I’m actually writing this on Saturday, as I may not have much time tomorrow or Monday. So I hope nobody minds that I’m a little in advance: if you do, you could not read it until tomorrow, if that would help!
All this week I’ve been, on odd occasions, wondering what I should blog about in this pause. I wondered whether to continue my rambling from last week, or to go off on a tangent. I had lots of ideas, but there is a poem that kept coming back to me, so I’ll share that with you. I was going to write something about what the poem meant to me, blah-de-blah. But then something happened last night that I really want to tell you about. I want to tell you about a doctor that I met.
You may have “met” this doctor at the same time as I did. He is a man, who, time after heart breaking time, has to make the worst decision a person could ever have to make: which child should be given the chance of life, and which will have to die. And every time he has to make this choice, he also dies a little inside.
I watched the Comic Relief programme last night, and while so many of the short films they showed were shocking, I think it was watching this man that affected me most. He no doubt entered medicine because he wanted to make a difference, to save people’s lives, but, because of the poverty of the hospitals where he works, he doesn’t have enough equipment to do what he so desperately wants to do.
The film showed him, in his terribly under resourced hospital, with 4 children, each with malaria, each held tightly in the arms of their weeping mother, each needing life-giving oxygen…and only three portals to the oxygen machine. He had to choose which child would not be treated. He had to choose which three would live, and which would, in all probability, die. And as he explained this to camera, his voice broke and he turned away, overwhelmed by the enormity of what he had to do…and what he has to do every day.
Apparently, there are a good percentage of people who watch the Comic Relief programme, and don’t donate. Let’s be honest, I’ve been in that percentage, but today, after watching that young man weep as he contemplated the choice he had to make, I can’t not donate. I have to. If you don’t know what I’m talking about here’s a link to the Red Nose Day site. If you’ve not donated yet, please think of that young doctor having to choose which child has to die, and get out your credit card.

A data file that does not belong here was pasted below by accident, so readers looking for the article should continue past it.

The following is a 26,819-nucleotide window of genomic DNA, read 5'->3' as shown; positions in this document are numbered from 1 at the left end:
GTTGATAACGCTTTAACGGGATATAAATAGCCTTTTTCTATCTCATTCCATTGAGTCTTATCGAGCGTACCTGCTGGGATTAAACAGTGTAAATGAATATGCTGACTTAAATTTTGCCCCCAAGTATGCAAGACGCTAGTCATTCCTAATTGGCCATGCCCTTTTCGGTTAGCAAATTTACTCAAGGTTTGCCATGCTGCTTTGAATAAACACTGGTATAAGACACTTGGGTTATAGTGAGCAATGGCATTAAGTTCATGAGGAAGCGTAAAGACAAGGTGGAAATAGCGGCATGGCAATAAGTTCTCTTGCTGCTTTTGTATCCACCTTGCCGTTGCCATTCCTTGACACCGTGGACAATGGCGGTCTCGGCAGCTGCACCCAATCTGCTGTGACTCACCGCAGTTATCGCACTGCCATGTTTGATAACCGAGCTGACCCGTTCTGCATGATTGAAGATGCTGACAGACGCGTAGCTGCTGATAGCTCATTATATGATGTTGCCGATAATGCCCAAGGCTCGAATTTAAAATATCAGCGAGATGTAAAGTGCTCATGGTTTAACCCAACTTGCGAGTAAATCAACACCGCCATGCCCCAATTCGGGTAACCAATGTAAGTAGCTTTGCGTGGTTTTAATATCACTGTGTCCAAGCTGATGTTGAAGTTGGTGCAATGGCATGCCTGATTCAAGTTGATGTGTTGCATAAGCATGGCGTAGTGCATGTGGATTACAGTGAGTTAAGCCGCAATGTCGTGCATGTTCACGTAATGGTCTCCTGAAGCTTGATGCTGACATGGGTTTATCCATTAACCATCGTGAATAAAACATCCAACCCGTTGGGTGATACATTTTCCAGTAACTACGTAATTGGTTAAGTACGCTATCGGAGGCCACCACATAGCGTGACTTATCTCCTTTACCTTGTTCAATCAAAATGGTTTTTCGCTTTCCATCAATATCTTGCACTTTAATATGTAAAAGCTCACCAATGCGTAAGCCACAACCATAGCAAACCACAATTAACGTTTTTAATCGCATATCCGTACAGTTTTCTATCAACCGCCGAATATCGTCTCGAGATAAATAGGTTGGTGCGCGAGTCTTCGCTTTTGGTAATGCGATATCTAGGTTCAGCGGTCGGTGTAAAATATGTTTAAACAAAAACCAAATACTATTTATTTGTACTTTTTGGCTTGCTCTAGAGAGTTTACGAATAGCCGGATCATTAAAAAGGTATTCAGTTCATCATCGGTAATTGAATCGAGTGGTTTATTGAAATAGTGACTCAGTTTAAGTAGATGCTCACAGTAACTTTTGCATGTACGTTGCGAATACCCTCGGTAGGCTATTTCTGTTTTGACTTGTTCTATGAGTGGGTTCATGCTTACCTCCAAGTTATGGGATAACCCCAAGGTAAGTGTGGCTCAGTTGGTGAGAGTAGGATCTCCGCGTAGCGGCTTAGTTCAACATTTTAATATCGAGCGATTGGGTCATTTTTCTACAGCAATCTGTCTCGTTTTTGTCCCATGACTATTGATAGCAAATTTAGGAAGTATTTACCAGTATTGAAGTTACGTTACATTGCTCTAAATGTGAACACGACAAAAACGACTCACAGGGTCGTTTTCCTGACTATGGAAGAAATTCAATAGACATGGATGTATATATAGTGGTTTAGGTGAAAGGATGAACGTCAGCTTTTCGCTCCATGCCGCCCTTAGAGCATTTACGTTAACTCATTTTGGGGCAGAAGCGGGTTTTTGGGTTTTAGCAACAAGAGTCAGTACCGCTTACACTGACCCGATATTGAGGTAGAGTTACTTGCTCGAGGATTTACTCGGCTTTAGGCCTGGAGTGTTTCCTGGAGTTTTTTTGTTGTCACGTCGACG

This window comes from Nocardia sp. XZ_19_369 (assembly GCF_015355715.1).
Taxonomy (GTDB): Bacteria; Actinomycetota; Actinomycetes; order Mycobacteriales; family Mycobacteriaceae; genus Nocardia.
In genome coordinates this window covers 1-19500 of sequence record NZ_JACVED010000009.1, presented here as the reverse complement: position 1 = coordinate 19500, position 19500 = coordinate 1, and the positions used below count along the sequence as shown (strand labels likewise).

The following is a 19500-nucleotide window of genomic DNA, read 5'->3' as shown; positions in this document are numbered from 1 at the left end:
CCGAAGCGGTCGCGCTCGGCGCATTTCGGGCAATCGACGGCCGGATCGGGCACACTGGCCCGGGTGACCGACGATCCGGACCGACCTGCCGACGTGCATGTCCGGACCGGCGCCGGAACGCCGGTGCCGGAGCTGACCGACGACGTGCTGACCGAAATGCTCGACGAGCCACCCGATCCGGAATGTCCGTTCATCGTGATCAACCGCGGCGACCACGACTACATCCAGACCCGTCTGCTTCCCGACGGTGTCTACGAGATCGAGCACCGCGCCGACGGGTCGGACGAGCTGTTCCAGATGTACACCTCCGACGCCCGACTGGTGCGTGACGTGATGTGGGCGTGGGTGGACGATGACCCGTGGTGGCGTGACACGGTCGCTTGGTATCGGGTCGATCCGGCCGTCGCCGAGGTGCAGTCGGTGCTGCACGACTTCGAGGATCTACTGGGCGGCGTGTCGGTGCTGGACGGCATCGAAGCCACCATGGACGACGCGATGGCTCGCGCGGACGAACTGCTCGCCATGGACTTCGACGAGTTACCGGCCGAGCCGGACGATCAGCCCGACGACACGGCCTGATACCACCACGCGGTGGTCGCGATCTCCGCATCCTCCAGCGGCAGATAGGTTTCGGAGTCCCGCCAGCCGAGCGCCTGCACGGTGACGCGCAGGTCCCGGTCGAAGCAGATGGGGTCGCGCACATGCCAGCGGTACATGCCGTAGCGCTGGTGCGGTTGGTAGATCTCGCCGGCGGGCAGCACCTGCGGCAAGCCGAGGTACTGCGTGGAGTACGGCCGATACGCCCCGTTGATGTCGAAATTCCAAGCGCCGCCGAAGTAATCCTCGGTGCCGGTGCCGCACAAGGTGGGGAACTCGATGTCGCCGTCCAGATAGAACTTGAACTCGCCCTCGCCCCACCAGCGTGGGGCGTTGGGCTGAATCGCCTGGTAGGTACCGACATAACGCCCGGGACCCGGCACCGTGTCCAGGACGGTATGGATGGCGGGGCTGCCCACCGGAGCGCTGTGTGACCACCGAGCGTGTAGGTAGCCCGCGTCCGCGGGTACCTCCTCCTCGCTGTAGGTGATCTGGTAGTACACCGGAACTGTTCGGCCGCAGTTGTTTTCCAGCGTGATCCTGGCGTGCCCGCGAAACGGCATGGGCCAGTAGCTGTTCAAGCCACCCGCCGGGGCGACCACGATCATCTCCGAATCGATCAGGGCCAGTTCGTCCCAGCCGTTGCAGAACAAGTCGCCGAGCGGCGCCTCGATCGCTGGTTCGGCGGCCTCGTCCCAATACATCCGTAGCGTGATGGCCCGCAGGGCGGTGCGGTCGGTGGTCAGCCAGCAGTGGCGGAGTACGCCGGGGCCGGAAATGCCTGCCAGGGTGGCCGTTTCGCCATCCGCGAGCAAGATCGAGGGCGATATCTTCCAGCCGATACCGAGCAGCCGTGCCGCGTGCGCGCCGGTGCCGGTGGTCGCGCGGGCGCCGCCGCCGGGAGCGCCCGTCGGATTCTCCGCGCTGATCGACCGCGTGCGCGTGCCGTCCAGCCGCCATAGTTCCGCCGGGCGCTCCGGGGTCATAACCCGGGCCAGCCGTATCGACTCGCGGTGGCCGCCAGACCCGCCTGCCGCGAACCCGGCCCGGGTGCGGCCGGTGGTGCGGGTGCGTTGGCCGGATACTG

£120 could enable four volunteers, living in remote villages in Uganda, to get the training they need to give life-saving medical treatment to children with malaria.
£8 could pay for ten Ugandan children to be tested for malaria so they can get a quick diagnosis and receive life-saving treatment. Yes – 10 children…the tests cost 80p each. I spend 80p on a chocolate bar and think nothing of it. I lose 80p down the back of the sofa. And it could save a life!
And now, here’s that poem. I first read it at secondary school, as we studied the Metaphysical Poets. I can’t tell you much about them now, but certain poems, this one by George Herbert, and others by John Donne, have really spoken to me through the years. When I re-read this as I post it, I don’t think I need to write about what it means to me. Because it’s what it means to you that is important. I have posted this on this blog before, but I think it bears repeating.
LOVE (III) – by George Herbert
Love bade me welcome, yet my soul drew back,
Guilty of dust and sin.
But quick-ey’d Love, observing me grow slack
From my first entrance in,
Drew nearer to me, sweetly questioning
If I lack’d anything.
“A guest,” I answer’d, “worthy to be here”;
Love said, “You shall be he.”
“I, the unkind, the ungrateful? ah my dear,
I cannot look on thee.”
Love took my hand and smiling did reply,
“Who made the eyes but I?”
“Truth, Lord, but I have marr’d them; let my shame
Go where it doth deserve.”
“And know you not,” says Love, “who bore the blame?”
“My dear, then I will serve.”
“You must sit down,” says Love, “and taste my meat.”
So I did sit and eat.